Two other companies, Kallyope and Axial Biotherapeutics, are also harnessing the gut-brain axis to develop therapeutics for central nervous system disorders, but have not publicly announced the therapeutics in their pipeline. Kallyope does not specify a focus, whereas Axial Biotherapeutics focuses on autism spectrum disorders and Parkinson’s disease.
1. Gorbach SL. Microbiology of the Gastrointestinal Tract. In: Baron S, editor. Medical Microbiology. 4th edition. Galveston (TX): University of Texas Medical Branch at Galveston; 1996. Chapter 95.Available from: https://www.ncbi.nlm.nih.gov/books/NBK7670/
2. Yan Wang, Lloyd H. Kasper, The role of microbiome in central nervous system disorders, Brain, Behavior, and Immunity, Volume 38, 2014, Pages 1-12, https://doi.org/10.1016/j.bbi.2013.12.015.
3. Nachamkin, I. Curr Infect Dis Rep (2001) 3: 116. https://doi.org/10.1007/s11908-996-0033-5
4. Gil Sharon, Timothy R. Sampson, Daniel H. Geschwind, Sarkis K. Mazmanian,The Central Nervous System and the Gut Microbiome, Cell, Volume 167, Issue 4,2016, Pages 915-932,https://doi.org/10.1016/j.cell.2016.10.027
5. Scheperjans, F. , Aho, V. , Pereira, P. A., Koskinen, K. , Paulin, L. , Pekkonen, E. , Haapaniemi, E. , Kaakkola, S. , Eerola‐Rautio, J. , Pohja, M. , Kinnunen, E. , Murros, K. and Auvinen, P. (2015), Gut microbiota are related to Parkinson's disease and clinical phenotype. Mov Disord., 30: 350-358. https://doi.org/10.1002/mds.26069
6.Desbonnet, L., Clarke, G., Shanahan, F., Dinan, T. G., & Cryan, J. F. (2014). Microbiota is essential for social development in the mouse. Molecular psychiatry, 19(2), 146–148. https://doi.org/10.1038/mp.2013.65
7. Javier Ochoa-Repáraz, Daniel W. Mielcarz, Lauren E. Ditrio, Ashley R. Burroughs, David M. Foureau, Sakhina Haque-Begum, Lloyd H. Kasper. Role of Gut Commensal Microflora in the Development of Experimental Autoimmune Encephalomyelitis.The Journal of Immunology, November 15, 2009, 183 (10) 6041-6050; https://doi.org/10.4049/jimmunol.0900747
8. Timothy R. Sampson, Justine W. Debelius, Taren Thron, Stefan Janssen, Gauri G. Shastri, Zehra Esra Ilhan, Collin Challis, Catherine E. Schretter, Sandra Rocha, Viviana Gradinaru, Marie-Francoise Chesselet, Ali Keshavarzian, Kathleen M. Shannon, Rosa Krajmalnik-Brown, Pernilla Wittung-Stafshede, Rob Knight, Sarkis K. Mazmanian, Gut Microbiota Regulate Motor Deficits and Neuroinflammation in a Model of Parkinson’s Disease, Cell, Volume 167, Issue 6, 2016,Pages 1469-1480.e12, https://doi.org/10.1016/j.cell.2016.11.018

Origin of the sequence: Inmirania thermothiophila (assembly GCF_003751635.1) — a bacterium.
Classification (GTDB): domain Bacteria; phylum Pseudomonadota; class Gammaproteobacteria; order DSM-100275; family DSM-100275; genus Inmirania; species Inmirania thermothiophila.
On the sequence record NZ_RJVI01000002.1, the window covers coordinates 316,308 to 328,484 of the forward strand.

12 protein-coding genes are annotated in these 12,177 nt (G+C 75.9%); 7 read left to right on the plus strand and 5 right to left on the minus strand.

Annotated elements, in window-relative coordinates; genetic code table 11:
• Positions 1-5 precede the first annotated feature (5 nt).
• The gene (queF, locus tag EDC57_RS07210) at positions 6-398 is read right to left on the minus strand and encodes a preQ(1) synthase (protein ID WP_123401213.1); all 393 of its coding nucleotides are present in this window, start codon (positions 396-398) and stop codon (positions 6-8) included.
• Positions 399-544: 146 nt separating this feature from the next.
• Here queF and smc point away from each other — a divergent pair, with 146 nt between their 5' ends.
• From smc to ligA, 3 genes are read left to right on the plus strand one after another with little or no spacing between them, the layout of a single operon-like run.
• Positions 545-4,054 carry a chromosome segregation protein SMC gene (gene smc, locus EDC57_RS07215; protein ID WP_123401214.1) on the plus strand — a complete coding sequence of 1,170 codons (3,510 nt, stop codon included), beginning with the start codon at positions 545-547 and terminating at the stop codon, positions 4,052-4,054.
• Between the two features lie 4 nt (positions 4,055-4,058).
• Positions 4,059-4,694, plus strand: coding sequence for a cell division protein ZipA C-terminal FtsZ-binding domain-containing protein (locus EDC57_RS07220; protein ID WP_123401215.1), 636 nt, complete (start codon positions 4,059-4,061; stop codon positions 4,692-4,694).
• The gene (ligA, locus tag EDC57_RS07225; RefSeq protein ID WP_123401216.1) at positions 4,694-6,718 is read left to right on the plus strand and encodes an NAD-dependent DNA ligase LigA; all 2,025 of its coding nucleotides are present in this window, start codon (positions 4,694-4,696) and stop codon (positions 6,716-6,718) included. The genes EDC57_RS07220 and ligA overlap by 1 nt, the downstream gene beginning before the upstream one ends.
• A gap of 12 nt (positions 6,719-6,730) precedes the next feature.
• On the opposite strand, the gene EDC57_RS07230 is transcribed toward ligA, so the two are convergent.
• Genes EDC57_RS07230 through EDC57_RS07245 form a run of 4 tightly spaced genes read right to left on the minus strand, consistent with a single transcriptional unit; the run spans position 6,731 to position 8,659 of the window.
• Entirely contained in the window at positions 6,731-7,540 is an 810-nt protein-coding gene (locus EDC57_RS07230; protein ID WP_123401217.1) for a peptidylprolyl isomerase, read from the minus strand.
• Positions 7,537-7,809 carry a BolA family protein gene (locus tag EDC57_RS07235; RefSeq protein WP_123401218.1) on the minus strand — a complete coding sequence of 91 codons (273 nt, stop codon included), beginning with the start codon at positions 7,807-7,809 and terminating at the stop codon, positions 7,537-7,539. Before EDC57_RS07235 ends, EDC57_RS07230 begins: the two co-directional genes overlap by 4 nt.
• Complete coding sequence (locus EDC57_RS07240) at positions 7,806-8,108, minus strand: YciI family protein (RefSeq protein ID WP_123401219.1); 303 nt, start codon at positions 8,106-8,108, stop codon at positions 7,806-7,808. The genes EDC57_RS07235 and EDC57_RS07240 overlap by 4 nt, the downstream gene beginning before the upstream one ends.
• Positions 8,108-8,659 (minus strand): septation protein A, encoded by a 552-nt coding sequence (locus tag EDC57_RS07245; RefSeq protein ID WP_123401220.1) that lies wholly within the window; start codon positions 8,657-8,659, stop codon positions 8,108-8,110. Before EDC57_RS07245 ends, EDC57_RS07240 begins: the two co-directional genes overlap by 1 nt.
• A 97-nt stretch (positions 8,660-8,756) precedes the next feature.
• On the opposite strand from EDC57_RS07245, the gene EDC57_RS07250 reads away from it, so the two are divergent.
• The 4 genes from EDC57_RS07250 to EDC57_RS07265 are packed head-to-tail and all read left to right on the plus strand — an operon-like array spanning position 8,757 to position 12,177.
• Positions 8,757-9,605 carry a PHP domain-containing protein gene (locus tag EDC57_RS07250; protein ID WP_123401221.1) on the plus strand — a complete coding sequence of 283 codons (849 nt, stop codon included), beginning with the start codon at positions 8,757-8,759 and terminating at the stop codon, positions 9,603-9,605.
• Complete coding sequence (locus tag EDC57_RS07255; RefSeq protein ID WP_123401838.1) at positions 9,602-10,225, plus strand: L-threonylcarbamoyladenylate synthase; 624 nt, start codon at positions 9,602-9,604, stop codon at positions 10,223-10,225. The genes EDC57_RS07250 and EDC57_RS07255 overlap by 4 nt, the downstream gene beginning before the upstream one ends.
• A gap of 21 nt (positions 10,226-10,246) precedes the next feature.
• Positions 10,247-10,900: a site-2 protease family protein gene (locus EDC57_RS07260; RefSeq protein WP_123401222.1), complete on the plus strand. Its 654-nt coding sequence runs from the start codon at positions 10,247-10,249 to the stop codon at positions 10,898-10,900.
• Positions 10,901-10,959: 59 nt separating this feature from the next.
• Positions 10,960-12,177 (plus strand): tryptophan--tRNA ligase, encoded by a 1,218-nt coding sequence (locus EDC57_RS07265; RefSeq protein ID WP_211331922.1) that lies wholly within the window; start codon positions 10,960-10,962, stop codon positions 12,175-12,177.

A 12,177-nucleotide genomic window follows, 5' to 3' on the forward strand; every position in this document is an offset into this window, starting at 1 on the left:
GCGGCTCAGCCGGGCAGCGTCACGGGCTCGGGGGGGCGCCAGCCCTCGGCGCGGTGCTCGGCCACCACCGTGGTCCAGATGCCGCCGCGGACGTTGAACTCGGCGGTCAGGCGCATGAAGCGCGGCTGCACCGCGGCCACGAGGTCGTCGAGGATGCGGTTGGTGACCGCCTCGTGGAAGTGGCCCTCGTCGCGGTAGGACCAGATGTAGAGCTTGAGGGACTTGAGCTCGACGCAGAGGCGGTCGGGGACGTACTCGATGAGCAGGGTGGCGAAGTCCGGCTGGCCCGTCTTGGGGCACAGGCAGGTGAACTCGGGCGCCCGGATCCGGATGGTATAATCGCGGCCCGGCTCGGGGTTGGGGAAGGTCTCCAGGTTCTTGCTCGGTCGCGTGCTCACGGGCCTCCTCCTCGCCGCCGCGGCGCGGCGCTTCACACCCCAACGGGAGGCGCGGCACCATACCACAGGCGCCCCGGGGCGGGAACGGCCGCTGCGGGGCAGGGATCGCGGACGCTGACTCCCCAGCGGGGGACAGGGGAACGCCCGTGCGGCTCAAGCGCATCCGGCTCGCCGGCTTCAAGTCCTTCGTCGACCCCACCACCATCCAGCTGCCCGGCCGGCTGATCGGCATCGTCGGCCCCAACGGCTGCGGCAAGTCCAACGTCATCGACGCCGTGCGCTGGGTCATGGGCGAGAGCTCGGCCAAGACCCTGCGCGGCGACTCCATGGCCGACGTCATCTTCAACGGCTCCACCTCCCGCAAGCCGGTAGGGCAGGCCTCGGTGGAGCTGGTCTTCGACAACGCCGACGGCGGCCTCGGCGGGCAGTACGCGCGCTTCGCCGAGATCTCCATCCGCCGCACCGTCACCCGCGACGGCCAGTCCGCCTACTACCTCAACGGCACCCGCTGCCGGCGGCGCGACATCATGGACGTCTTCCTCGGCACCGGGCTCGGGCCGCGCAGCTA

9. Aiden Haghikia, Stefanie Jörg, Alexander Duscha, Johannes Berg, Arndt Manzel, Anne Waschbisch, Anna Hammer, De-Hyung Lee, Caroline May, Nicola Wilck, Andras Balogh, Annika I. Ostermann, Nils Helge Schebb, Denis A. Akkad, Diana A. Grohme, Markus Kleinewietfeld, Stefan Kempa, Jan Thöne, Seray Demir, Dominik N. Müller, Ralf Gold, Ralf A. Linker, Dietary Fatty Acids Directly Impact Central Nervous System Autoimmunity via the Small Intestine, Immunity,Volume 43, Issue 4, 2015, Pages 817-829, https://doi.org/10.1016/j.immuni.2015.09.007.
10. Macfabe D. F. (2012). Short-chain fatty acid fermentation products of the gut microbiome: implications in autism spectrum disorders. Microbial ecology in health and disease, 23, 10.3402/mehd.v23i0.19260. doi:10.3402/mehd.v23i0.19260
11. Paul Forsythe & John Bienenstock (2010) Immunomodulation by Commensal and Probiotic Bacteria, Immunological Investigations, 39:4-5, 429-448, https://doi.org/10.3109/08820131003667978
12. Julio‐Pieper, M. , Bravo, J. A., Aliaga, E. and Gotteland, M. (2014), Review article: intestinal barrier dysfunction and central nervous system disorders – a controversial association. Aliment Pharmacol Ther, 40: 1187-1201. https://doi.org/10.1111/apt.12950
Check out the other articles in our Brain-Gut Axis Series:
Brain-Gut Axis: Microglia under focus
The Power of Microbiota: Drivers of the Brain-Gut Axis in Psychiatry
SIUKatowice: The Power of Poop with Prof. Ted Dinan